Significant milestones in the history of satellite telecommunications

Thanks to the technological advances of the last forty years or so, we’re living in a highly connected society. But optical fibre cables – one of the fundamental pillars of recent technological development – aren’t exactly very “visible” to ordinary folk, which means they enjoy all the benefits of connectivity, without necessarily being fully aware of the physical infrastructure that makes it possible.


And if that’s the case with fibre optic technology, you can only imagine how appreciated other telecommunications services are, like satellites. And that’s despite the fact that satellite communication has been the protagonist of some truly monumental achievements in the technological and telecommunications history of the 20th and 21st centuries.



First steps in satellite communications: the Cold War

The first moves towards satellite telecommunications services really came about in the middle of the last century. At the time, the world’s leading superpowers – the United States and the USSR – were engaged in an arms race, where nuclear-capable ballistic missiles and the space race were at the very heart of foreign policy, military development and scientific research in both countries.


The launch of Sputnik 1 by the Soviet Union in 1957 was the first real successful satellite development. Although the satellite only emitted simple radio signals, its orbit proved that communication using satellites was indeed possible. However, it wasn’t until the US Telstar 1 satellite was launched in 1962 that the first transmission of a complex signal took place, a live television broadcast between the United States and Europe, which showed the potential of satellites for long-distance data transmission.



The universalisation of satellite telecommunications systems: TV and telephones

It was the mass potential of media, i.e. television, that allowed satellite telecommunications systems to really come into their own and become familiar to so many in just a few decades. In 1964, Americans were able to watch the Tokyo Olympic Games live in the United States thanks to the Syncom 3 satellite. This, which might have felt like only a technological gimmick at the time, became increasingly familiar, especially from the 1980s onwards. In American households – closely followed by others around the world – more and more channels, programmes and more exotic content suddenly became available, either because of their countries of origin, or because of the variety of channels that quickly emerged, thanks to the possibilities offered by satellite connectivity to reach much larger audiences that were often much further away.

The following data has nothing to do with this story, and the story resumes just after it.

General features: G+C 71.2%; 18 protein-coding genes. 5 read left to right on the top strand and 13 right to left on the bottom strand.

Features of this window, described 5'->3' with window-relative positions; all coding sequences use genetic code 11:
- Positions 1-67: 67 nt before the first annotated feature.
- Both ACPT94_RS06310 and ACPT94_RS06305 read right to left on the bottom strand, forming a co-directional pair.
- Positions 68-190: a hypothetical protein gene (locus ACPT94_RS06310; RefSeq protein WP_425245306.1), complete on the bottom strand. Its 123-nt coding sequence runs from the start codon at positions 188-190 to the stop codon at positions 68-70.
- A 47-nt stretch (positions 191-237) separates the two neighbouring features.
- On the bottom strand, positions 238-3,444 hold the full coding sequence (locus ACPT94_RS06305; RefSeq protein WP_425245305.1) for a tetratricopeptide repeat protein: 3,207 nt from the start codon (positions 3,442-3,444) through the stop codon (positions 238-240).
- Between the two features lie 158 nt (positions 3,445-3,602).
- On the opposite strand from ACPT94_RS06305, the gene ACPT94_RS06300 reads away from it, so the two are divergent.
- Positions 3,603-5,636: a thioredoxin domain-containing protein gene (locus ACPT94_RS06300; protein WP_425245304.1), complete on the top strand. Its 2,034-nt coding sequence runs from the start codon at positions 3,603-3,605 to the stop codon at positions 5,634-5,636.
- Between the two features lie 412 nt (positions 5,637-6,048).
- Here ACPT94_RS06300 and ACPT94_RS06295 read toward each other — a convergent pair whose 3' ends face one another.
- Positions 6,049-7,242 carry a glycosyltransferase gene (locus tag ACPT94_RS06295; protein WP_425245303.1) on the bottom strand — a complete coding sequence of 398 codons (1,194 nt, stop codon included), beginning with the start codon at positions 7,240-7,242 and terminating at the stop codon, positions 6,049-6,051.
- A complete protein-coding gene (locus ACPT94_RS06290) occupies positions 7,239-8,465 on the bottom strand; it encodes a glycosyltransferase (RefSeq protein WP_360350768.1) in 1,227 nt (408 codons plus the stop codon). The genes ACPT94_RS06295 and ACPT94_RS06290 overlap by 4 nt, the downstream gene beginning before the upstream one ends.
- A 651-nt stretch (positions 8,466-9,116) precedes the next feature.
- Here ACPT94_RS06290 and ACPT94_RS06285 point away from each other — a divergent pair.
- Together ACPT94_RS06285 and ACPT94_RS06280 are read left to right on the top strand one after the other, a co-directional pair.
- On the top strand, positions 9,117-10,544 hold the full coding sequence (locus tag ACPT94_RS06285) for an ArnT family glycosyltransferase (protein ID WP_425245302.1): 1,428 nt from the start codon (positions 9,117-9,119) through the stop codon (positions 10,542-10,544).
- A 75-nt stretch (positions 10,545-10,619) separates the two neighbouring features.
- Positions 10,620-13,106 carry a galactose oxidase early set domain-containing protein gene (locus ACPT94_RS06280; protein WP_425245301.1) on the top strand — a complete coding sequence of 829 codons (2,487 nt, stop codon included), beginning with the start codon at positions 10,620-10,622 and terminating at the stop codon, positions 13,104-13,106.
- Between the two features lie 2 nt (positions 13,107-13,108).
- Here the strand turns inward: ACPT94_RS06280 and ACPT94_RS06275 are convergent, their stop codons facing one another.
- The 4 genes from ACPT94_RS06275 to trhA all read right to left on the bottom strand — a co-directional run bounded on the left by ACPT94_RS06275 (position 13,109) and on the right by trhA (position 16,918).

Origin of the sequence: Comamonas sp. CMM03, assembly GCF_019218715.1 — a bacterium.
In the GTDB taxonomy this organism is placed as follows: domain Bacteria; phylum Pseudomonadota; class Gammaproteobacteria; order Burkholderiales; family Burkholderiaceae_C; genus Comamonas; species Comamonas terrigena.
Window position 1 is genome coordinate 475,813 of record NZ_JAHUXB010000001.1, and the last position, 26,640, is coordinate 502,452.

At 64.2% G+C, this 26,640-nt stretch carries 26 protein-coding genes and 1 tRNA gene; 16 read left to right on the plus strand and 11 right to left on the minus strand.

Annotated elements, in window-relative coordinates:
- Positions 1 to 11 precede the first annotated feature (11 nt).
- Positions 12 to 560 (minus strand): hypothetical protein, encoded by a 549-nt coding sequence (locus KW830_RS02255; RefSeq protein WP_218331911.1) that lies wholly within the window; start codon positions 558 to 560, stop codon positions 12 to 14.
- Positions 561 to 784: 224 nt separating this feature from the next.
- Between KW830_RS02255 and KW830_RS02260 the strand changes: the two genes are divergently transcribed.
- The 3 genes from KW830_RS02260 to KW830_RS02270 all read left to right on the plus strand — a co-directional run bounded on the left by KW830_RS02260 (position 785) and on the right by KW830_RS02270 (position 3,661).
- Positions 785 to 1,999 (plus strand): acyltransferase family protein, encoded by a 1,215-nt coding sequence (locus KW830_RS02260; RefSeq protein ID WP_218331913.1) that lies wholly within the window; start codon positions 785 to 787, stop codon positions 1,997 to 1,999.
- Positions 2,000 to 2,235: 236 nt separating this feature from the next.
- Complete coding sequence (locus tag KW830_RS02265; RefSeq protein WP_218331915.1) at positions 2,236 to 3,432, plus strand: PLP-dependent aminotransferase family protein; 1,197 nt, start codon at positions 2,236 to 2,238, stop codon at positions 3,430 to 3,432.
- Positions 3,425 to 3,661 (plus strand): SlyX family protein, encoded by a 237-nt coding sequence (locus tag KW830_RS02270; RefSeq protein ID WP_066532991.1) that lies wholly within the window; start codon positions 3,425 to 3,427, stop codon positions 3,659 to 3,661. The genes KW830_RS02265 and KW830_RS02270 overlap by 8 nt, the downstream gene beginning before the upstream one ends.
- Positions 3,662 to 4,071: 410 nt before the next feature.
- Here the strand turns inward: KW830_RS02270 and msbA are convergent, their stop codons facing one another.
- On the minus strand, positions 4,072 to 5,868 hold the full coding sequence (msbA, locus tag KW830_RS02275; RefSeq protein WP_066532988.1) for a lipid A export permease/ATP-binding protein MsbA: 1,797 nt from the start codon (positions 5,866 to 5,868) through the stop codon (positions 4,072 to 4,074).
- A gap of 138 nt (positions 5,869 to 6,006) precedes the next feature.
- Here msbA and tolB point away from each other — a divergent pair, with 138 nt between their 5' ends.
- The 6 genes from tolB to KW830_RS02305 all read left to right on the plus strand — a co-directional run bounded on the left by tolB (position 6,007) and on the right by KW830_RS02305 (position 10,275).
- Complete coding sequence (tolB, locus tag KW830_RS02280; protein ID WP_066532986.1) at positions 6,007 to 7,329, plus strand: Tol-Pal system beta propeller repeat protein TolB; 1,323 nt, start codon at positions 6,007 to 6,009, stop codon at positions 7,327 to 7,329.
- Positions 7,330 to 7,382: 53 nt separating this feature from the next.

Even though it came a little later than television – around the 1970s – satellite telephony had a high penetration capacity, which immediately drove investment and the development of much more affordable equipment. And not just in terms of the satellites themselves, but also household phones. In a few years, from impractical and almost menacing hulks, phones became much more manageable and practical, which made telephone communications possible on a global scale in real time, thanks to satellite telecommunications services.



Modern satellites: satellite Internet and 5G

In parallel with the development of optical fibre, the global expansion of the Internet led to the improvement and definitive emergence of satellite telecommunications services. The first satellite Internet services were mainly targeted at rural and remote regions that didn’t have access to the terrestrial broadband enjoyed by people in towns and cities. Today, projects like SpaceX’s Starlink and OneWeb are revolutionising global Internet access.


The latest innovation in the field of satellite telecommunications is integration with 5G technology. 5G satellites promise to significantly improve global connectivity by offering high data speeds, low latency and increased transmission capacities. This kind of integration will allow uniform connectivity in urban and rural areas alike, while improving critical applications, such as the Internet of Things (IoT), autonomous vehicles and emergency communications.

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